Around 300,000 people were made homeless when twin explosions rocked Beirut on 4th August. They have no food, no place to live. Many need treatment, but unfortunately, half the city’s hospitals have been destroyed or seriously damaged. Many are traumatized and need support.
Caritas staff and volunteers have been out on the streets at all hours of the day to accompany communities by offering a smile and some comfort, giving out food, and helping provide medical and other services.
Hundreds of young volunteers have given their time and themselves to carry the city of Beirut through the storm. Here are just a few of the young people who have walked side by side with the shattered communities.
Spreading compassion in communities
Maritta Yaghi – A victim of the blast and a volunteer at Caritas Lebanon
“When the explosion happened, I was visiting my friends in Hamra and the building started shaking all over. We saw the fumes and knew it was an explosion. It was more than scary,” says Maritta.
After making sure her family was all safe, Maritta, a recent medical school graduate, rushed to the emergency department at the hospital where she works to help. Maritta couldn’t find words to describe what she saw when she first arrived at the hospital.
“I think we saw more than 100 patients,” she says. “Each patient needed the assistance of more than two doctors and three or four nurses. It was so chaotic at the hospital. Medical staff sewed up the wounds of injured people without anesthesia. We didn’t have time to give an anesthetic.”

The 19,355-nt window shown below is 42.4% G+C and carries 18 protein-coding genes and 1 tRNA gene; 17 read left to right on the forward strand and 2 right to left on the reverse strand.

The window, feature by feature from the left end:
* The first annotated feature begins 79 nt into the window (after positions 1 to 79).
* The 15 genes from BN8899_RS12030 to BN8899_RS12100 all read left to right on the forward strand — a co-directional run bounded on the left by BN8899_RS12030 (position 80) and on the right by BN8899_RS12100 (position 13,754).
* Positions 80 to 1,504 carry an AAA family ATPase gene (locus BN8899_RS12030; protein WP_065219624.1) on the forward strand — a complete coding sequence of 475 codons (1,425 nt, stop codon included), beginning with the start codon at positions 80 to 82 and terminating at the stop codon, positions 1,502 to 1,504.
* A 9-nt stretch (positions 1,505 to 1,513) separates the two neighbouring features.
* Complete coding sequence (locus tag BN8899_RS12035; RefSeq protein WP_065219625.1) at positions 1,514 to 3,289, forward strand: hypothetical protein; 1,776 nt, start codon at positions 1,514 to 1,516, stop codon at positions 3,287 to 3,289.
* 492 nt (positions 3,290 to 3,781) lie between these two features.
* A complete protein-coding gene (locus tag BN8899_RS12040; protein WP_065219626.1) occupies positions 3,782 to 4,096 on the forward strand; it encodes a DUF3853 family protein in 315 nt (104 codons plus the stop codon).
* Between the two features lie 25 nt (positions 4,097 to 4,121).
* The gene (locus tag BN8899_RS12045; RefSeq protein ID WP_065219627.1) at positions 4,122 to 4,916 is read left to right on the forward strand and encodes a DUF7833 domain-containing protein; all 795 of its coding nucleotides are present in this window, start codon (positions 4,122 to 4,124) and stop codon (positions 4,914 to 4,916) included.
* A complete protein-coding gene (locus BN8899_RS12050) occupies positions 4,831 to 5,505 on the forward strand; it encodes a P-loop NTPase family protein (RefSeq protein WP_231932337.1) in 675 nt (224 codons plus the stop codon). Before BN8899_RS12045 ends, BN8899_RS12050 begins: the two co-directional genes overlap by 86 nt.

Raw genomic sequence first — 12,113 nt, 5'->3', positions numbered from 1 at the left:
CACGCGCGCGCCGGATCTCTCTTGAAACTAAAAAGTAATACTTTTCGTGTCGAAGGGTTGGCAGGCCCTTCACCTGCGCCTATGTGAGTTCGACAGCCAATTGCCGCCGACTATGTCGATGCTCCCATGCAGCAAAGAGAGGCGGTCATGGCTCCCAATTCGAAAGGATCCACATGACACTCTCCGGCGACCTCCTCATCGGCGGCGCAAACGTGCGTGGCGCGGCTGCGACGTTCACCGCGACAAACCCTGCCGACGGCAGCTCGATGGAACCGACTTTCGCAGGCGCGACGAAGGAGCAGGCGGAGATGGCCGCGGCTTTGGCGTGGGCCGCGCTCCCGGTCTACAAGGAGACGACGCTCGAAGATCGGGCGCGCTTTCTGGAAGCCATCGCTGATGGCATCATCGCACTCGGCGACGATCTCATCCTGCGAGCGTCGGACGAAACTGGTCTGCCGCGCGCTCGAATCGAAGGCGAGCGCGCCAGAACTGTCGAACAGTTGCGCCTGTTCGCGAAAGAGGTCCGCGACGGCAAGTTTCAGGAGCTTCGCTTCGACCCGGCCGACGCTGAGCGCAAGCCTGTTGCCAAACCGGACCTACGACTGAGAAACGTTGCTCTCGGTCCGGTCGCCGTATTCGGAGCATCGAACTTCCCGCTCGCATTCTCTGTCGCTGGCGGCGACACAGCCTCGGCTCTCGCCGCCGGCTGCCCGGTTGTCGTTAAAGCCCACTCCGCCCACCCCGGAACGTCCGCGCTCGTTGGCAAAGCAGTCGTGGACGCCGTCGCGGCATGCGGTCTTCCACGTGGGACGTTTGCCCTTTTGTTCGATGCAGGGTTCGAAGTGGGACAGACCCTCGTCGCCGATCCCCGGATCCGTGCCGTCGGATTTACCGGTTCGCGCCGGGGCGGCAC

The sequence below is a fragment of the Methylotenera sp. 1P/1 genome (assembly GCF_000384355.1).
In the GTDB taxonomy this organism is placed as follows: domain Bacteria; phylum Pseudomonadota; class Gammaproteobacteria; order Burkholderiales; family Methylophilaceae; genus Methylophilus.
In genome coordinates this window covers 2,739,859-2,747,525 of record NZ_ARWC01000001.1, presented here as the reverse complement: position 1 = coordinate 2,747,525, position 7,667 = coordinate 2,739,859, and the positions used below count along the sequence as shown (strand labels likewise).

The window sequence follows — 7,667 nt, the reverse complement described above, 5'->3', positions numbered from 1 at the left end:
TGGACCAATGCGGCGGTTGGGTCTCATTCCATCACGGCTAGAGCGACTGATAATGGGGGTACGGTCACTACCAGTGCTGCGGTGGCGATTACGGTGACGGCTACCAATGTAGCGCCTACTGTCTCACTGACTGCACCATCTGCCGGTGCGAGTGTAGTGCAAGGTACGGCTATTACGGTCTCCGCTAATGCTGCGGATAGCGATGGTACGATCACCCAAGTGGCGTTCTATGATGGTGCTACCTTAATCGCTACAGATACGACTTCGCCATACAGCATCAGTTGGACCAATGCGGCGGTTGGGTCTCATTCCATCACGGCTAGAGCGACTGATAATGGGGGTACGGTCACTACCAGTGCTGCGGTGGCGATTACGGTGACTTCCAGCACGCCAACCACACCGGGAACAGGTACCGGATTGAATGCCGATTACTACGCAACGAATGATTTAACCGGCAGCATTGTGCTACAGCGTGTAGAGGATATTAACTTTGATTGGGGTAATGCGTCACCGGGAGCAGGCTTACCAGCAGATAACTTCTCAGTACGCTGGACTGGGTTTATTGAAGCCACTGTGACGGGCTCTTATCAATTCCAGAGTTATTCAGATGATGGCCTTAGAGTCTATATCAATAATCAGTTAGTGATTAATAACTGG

Doctors and nurses cried while trying to focus on their work. All medical staff in the hospital were worried about their families and loved ones and thinking about the houses that they had lost.
“The emergency department was a warzone,” says Maritta.
After a long night at the hospital, Maritta returned to her house, which had been hit by the explosion. Broken glass was everywhere in the house and almost everything was broken.
“This could not have happened at a worse time. We are in the middle of a pandemic and an economic crisis. The hospitals are devoid of medical supplies due to the shortage of foreign currency and the increased prices. Our hospitals really need medical supplies.”
Maritta joined the Caritas Lebanon medical team as a volunteer on the second day after the explosion, and so far, Maritta and her fellow volunteers have been receiving around 100 patients every day.
The economic crisis has affected every household so badly that people could barely afford their medication for chronic illnesses even before the disaster.
Maritta says, “There is no hope in the Government of Lebanon. The Government is devoid of any money that could help the citizens. They have been saying that the losses due to the disaster have been estimated at 5 billion dollars, and that might be much more. We need every single cent of that money.”
Risking one’s life to show love and concern to those affected
Lauren Khoury – A 23-year-old volunteer at Caritas Lebanon